We recognize that Autobytel has taken steps to address this crisis. However, we do not believe the steps taken are adequate to address the severity of the situation. Autobytel facing another corporate reorganization during potentially the worst market in history seems highly unlikely to prevail. The current plan appears akin to “let’s give this one last shot”. Unfortunately, shareholder cash and value is at stake.

Given Autobytel’s business prospects and the significant historical and recent operating losses, the Board should take steps now to preserve as much shareholder value as possible. We believe the only means to accomplish this is the immediate sale of the business.

We are aware that Autobytel had engaged a financial advisor to evaluate the possible sale of the Company. Autobytel announced that its advisor conducted an extensive process which resulted in Autobytel concluding that shareholder value could not be maximized in the current environment. We assume this means no buyer desired to pay a price required by the Board.

Today, our wholly-owned subsidiary has commenced a tender offer that provides stockholders with an opportunity to sell shares at $0.35 per share in cash. We believe this price is likely lower than the share price the Board aspired to obtain during the recent sale process. However, we believe it is a full and fair value for the Company and offers both an attractive premium for stockholders, as well as immediate liquidity for a stock that is thinly traded.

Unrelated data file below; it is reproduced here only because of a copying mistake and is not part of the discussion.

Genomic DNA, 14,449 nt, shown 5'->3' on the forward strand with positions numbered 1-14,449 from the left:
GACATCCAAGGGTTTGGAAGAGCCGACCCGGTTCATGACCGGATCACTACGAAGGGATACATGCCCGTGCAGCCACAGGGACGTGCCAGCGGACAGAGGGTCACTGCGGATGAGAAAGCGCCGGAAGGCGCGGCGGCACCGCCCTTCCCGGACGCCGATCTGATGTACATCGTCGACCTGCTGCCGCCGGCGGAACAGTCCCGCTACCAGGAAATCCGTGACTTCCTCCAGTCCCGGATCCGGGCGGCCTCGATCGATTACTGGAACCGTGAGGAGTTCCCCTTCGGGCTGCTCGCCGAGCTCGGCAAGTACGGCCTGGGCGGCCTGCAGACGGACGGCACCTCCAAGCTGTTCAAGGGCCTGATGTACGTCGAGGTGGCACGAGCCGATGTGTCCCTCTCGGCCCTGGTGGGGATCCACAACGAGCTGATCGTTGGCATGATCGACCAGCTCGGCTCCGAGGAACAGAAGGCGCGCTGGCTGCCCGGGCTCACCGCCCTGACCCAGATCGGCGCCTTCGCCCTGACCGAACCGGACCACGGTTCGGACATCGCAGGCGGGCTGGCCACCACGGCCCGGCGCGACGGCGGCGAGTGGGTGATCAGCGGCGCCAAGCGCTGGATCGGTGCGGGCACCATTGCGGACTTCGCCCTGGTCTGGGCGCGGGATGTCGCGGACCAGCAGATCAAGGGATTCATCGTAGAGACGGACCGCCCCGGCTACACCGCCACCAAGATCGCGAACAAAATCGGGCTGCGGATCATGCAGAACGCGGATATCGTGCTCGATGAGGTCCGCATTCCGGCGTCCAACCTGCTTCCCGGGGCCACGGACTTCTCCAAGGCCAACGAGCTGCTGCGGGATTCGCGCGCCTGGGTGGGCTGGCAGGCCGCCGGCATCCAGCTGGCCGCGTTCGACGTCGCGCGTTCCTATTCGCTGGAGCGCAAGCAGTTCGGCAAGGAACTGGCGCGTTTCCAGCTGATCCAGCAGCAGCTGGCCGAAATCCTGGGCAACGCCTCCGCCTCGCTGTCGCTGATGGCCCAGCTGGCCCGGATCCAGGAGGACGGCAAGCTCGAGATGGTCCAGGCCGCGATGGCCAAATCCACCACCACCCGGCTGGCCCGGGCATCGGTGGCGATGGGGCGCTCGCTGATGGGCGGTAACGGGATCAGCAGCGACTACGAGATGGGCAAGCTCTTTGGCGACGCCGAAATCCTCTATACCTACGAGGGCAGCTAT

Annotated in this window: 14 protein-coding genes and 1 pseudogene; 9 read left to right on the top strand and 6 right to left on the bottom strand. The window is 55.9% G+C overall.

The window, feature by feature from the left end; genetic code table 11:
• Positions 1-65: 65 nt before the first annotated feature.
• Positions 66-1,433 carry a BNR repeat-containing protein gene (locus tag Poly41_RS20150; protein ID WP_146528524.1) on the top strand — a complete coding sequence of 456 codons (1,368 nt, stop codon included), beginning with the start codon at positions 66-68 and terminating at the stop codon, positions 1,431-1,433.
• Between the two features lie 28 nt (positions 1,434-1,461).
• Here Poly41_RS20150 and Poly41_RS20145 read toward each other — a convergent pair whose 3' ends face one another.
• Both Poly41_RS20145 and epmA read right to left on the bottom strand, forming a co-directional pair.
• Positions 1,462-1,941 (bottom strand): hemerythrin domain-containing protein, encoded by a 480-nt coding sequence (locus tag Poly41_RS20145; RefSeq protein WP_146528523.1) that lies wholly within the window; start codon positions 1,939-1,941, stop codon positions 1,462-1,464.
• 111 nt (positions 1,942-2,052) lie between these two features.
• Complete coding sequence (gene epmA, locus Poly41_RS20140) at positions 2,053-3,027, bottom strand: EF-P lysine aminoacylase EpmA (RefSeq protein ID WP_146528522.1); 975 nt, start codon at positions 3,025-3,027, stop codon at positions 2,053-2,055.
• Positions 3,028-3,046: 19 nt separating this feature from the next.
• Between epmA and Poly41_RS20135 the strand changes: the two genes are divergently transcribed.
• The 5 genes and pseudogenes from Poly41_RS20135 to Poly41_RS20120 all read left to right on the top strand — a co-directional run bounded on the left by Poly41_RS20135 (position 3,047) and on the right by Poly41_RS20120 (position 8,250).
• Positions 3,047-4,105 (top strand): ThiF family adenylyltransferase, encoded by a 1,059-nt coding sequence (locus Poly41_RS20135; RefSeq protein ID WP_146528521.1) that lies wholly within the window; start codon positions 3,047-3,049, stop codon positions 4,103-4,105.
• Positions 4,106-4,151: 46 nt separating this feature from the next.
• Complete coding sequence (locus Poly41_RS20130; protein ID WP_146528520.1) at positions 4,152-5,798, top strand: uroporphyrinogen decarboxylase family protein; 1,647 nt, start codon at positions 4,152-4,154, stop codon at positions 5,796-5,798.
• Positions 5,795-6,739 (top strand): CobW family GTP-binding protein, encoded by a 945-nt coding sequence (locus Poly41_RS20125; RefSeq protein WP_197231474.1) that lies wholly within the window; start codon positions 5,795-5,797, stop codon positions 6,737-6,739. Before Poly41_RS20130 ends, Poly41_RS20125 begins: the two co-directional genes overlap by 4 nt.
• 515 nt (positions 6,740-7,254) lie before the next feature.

We hereby request that the Board support the proposed tender offer, and in doing so, consider the following:

• The offer represents a 32% premium on the stock’s trailing 30 day closing price;

• The offer provides immediate liquidity for all stockholders;

• The trading volume reported for April is less than 65,000 shares per day, on over 45 million shares outstanding;

• The Company is a sub-scale public company and may not be able to continue to bear the costs and obligations of a public company;

• The Company cannot withstand another shift in strategy during what may be the worst market in history;

• The Company may not be able to continue to bear the costs of its management team, including the lucrative packages offered to its recent hires;

• The Company recently issued executive stock options at $0.35 per share, which the Company must believe is fair value;

• The Company had $32MM in cash in September and only $27MM in December;

• The Company continues to burn cash and is likely to do so for the foreseeable future. It is reasonable to believe that the Company may run out of cash by the end of 2010;